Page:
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You are here : 3-RX.com > Home > Bowel ProblemsObesity


How to manage Chinese obese children with non-alcoholic fatty liver disease?

Bowel Problems • • ObesityApr 30 08

Short-term lifestyle intervention is more effective than short-term vitamin E capsule therapy on NAFLD and so it should be the first step in the management of children with NAFLD.

This study, performed by a team led by Professor Li Liang, is described in a research article to be published on March 14, 2008, in the World Journal of Gastroenterology.

NAFLD is likely to reach epidemic proportions in children worldwide in this decade. NAFLD is recognized as a cause of potentially progressive liver damage and may be the hepatic aspect of the metabolic syndrome.

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Drinking dulls the brain’s response to threats

Brain • • Neurology • • Psychiatry / PsychologyApr 30 08

Drinking alcohol dulls the brain’s ability to detect threats, U.S. researchers said on Tuesday in a study that helps explain why people who are drunk cannot tell when the guy at the end of the bar is angling for a fight.

They said the study is the first to show how alcohol affects the human brain as it responds to threats.

“You see this all of the time. People get into confrontations when they are intoxicated that they probably wouldn’t get into when they are sober,” said Jodi Gilman of the National Institutes on Alcohol Abuse and Alcoholism, whose study appears in the Journal of Neuroscience.

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Search for an HIV Vaccine Must Go On Says Expert in Light of Recent High-profile Merck Failure

AIDS/HIV • • Drug NewsApr 30 08

According to a recent article published in The Independent (UK), most scientists involved in AIDS research believe that a vaccine against HIV is further away than ever with some admitting that effective immunization against the virus may never occur, according to an unprecedented poll conducted by the paper.

The article describes a mood of deep pessimism that has spread among the international community of AIDS scientists after the trial failure of a promising Merck vaccine last year. This was only the latest in a series of setbacks in the twenty-five-year struggle to develop an HIV vaccine. The article authors, Steve Connor and Chris Green, cite one of the major conclusions to emerge from the failed clinical trial of Merck’s promising prototype vaccine, is that an important animal model used for more than a decade in preclinical HIV testing on monkeys does not in fact work.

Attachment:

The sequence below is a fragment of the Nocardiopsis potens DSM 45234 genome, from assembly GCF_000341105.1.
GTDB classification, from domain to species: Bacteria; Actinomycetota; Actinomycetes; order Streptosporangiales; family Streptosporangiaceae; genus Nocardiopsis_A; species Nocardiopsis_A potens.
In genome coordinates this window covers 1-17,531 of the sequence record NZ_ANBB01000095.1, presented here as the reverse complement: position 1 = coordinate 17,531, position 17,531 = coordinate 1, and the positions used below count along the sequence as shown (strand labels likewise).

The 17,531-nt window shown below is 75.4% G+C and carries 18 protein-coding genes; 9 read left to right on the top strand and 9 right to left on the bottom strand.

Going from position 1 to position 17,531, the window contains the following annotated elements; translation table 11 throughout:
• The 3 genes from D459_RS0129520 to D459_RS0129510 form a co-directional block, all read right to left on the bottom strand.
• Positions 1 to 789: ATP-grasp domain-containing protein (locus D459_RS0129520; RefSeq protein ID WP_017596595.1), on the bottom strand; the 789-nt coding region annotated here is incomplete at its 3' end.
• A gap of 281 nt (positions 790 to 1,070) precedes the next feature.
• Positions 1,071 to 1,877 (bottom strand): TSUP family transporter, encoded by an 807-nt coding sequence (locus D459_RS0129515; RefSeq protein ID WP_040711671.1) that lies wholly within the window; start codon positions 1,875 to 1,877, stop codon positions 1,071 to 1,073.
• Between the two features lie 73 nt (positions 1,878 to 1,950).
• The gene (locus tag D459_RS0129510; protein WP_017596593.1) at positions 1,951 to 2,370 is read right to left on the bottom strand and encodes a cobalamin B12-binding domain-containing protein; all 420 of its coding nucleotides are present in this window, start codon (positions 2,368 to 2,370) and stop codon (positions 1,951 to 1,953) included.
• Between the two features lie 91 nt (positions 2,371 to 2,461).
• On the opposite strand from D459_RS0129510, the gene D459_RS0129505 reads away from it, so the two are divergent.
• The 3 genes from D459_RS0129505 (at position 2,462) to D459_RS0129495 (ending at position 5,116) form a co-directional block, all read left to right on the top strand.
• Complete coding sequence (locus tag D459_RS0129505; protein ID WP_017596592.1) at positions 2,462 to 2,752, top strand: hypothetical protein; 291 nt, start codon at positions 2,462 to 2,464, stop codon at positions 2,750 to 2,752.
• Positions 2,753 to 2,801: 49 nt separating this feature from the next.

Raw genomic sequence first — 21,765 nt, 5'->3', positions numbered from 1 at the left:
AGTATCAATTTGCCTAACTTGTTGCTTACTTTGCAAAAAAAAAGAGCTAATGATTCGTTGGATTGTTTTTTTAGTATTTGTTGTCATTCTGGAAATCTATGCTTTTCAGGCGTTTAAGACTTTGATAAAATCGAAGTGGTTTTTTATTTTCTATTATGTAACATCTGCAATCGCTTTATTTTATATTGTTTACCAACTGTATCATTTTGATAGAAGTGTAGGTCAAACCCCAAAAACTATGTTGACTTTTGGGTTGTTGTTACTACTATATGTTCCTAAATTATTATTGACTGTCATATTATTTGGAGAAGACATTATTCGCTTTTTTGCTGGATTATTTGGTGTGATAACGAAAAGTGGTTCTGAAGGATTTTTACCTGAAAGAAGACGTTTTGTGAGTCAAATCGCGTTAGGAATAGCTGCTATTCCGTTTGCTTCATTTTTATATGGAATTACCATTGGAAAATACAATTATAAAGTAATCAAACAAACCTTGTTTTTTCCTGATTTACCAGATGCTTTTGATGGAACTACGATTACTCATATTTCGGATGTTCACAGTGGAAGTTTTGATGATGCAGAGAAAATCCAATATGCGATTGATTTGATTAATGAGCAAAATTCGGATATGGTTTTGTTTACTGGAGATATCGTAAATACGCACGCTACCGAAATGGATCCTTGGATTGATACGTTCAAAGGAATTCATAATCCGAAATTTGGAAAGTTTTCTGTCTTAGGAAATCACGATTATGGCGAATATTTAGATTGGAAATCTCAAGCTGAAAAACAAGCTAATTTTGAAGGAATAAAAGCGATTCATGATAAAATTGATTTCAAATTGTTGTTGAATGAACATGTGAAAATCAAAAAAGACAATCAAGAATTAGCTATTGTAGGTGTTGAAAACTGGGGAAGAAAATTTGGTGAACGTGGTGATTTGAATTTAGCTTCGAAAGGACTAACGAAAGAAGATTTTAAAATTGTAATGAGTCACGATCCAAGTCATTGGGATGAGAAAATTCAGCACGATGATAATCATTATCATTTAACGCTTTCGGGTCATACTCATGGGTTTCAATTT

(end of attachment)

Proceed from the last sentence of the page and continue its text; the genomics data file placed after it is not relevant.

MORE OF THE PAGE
“The passion for an HIV vaccine resonates strongly among small pharma, whose often-overlooked approaches may now take center stage as the search for a viable HIV vaccine continues,” says Sylvain Fleury, PhD, Chief Scientific Officer and Director at Mymetics, a vaccine company focused on malaria and the human immunodeficiency virus (HIV/AIDS).

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Mothers and Offspring Can Share Cells Throughout Life

Children's Health • • Gender: Female • • PregnancyApr 30 08

Cutting the umbilical cord doesn’t necessarily sever the physical link between mother and child. Many cells pass back and forth between the mother and fetus during pregnancy and can be detected in the tissues and organs of both even decades later. This mixing of cells from two genetically distinct individuals is called microchimerism. The phenomenon is the focus of an increasing number of scientists who wonder what role these cells play in the body.